As the 2017 Sundance Film Festival rolls on, all this week we’ll be looking at the films that defined Sundance, why they still matter, and where their influence can still be felt.
One of the best films ever made about female adolescence, Todd Solondz’s Welcome to the Dollhouse, hinges on a rape joke: A bully informs his dorky classmate that he’s going to sexually assault her after school, and she dutifully shows up at the appointed time.
The puppyish juvenile delinquent Brandon (Brendan Sexton III) does ambush Heather Matarazzo’s 12-year-old pariah, Dawn “Wiener-Dog” Wiener, in their first encounter. But after she flees in fear, he calls her house, hurt that she ran off so quickly. “Tomorrow. Same time. Same place. You get raped,” he promises. “Be there.” When she saunters out of school the next day, he asks, “What time do you have to be home by?” They spend an emotional afternoon together. He tells her about his “retarded” brother, who he clearly loves more deeply than he can express. They kiss. She doesn’t get raped.
These days, you can be sure that awful and great films that wade into the ambiguities of consent, even between adults, will get taken to task as apologies for rape. But two decades ago, before “victim blaming” and “rape culture” had become household terms — or red flags for parents — tween girls fell in love with Welcome to the Dollhouse because it mirrored our own ambivalence about sex, family, and a social hierarchy we were just beginning to understand.
The film took a while to reach us, and it still feels like a miracle that such a strange, uncommercial creation ever generated enough momentum to end up in the hands of regular seventh graders. At first, even writer/director Solondz expected his brutally misanthropic comedy — working title: Faggots and Retards — to fail. Instead, Dollhouse sold to Sony Pictures Classics after its debut at Toronto in 1995. The following January, it clinched Sundance’s Grand Jury Prize at a shopping spree of a festival that Down and Dirty Pictures author Peter Biskind dubbed “Ten Days That Shook the Indie World,” beating out a slate of now-classic indies that included Nicole Holofcener’s Walking and Talking, Mary Harron’s I Shot Andy Warhol, Alexander Payne’s Citizen Ruth and Stanley Tucci and Campbell Scott’s Big Night.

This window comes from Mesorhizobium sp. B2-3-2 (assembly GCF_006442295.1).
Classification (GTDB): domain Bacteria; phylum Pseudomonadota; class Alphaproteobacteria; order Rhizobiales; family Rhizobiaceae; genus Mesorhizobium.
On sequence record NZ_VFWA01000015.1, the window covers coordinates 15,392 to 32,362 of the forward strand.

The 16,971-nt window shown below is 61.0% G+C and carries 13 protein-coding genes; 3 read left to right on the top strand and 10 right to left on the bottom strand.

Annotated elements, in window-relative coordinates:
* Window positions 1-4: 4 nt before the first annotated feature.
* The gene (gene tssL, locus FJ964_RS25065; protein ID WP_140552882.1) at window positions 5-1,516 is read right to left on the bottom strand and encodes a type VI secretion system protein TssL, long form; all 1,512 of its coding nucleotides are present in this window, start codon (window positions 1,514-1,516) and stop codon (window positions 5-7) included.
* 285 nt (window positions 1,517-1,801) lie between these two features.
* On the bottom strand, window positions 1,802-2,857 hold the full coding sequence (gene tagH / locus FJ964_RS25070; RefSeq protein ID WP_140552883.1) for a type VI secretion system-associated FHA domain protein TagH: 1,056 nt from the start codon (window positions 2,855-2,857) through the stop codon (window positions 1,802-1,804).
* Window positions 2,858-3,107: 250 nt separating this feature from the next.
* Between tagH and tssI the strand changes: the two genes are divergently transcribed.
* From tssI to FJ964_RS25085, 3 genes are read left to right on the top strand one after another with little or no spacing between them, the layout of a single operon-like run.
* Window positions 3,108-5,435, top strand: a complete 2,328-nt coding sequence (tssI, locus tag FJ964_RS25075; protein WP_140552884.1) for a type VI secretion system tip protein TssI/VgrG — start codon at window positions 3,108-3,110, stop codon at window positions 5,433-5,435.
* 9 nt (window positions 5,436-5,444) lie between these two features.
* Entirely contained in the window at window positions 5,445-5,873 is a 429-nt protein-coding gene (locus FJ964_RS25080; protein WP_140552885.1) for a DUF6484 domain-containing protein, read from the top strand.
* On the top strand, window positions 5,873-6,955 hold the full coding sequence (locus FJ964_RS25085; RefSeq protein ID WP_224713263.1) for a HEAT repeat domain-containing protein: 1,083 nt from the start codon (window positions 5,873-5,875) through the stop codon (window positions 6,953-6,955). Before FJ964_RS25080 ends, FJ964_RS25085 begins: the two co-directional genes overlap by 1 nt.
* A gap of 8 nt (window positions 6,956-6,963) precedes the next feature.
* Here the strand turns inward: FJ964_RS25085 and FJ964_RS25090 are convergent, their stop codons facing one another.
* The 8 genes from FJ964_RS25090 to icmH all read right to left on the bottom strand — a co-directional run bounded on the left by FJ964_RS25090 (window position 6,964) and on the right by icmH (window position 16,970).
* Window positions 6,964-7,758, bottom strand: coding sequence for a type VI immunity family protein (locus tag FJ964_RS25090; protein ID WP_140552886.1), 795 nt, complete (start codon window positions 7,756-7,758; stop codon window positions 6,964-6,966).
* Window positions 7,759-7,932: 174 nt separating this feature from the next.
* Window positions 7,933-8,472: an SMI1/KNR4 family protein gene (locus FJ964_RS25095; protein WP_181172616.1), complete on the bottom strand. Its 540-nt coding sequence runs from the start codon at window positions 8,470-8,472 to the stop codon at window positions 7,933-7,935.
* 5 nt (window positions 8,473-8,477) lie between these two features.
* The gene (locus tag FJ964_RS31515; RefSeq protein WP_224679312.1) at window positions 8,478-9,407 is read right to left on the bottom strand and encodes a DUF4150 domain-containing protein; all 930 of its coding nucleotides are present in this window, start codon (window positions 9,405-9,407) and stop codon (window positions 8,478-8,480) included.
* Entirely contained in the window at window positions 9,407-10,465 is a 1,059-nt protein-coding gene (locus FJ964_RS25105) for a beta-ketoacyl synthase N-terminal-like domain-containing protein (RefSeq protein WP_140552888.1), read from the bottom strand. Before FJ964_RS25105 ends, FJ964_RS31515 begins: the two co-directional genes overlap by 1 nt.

Dollhouse arrived in theaters that May. The limited release grossed $4.6 million in the US, on a budget of just $800,000, but along with its R rating, the film’s confinement to the arthouse suggested that its distributor didn’t see girls Dawn’s age as its primary audience. So we discovered it at the video store, where its heroine gazed out hungrily from a wall of bright-red VHS covers that spelled out “Welcome to the Dollhouse” in the same magazine cut-out lettering we used in our own chain letters and slam books. The movie made such a strong impression on a friend of mine that she copied down the dialogue from a scene where Dawn’s older brother Mark (Matthew Faber) explains that her new crush, dreamy Steve Rodgers (Eric Mabius), will hook up with any girl who’s willing to put out, and made me run lines with her over the phone.
Even in the years before any whiff of perceived rape apology would’ve rendered Dollhouse unfit for preteen consumption, this was not the kind of movie girls were supposed to love. Then, as now, we were supposed to embrace sentimental friendship stories like Now and Then and updated fairy tales like Ever After — and we did, but they didn’t burrow into our lives like Dollhouse. With a minimal plot that chronicled a bullied freak’s parade of public humiliations, clumsy sexual awakening and the sudden unraveling of the Wiener family, who initially seem more at home than Dawn in the plasticky suburban hellscape they inhabit, the film resonated with us because it could have been a slice of our own boring yet anxious lives.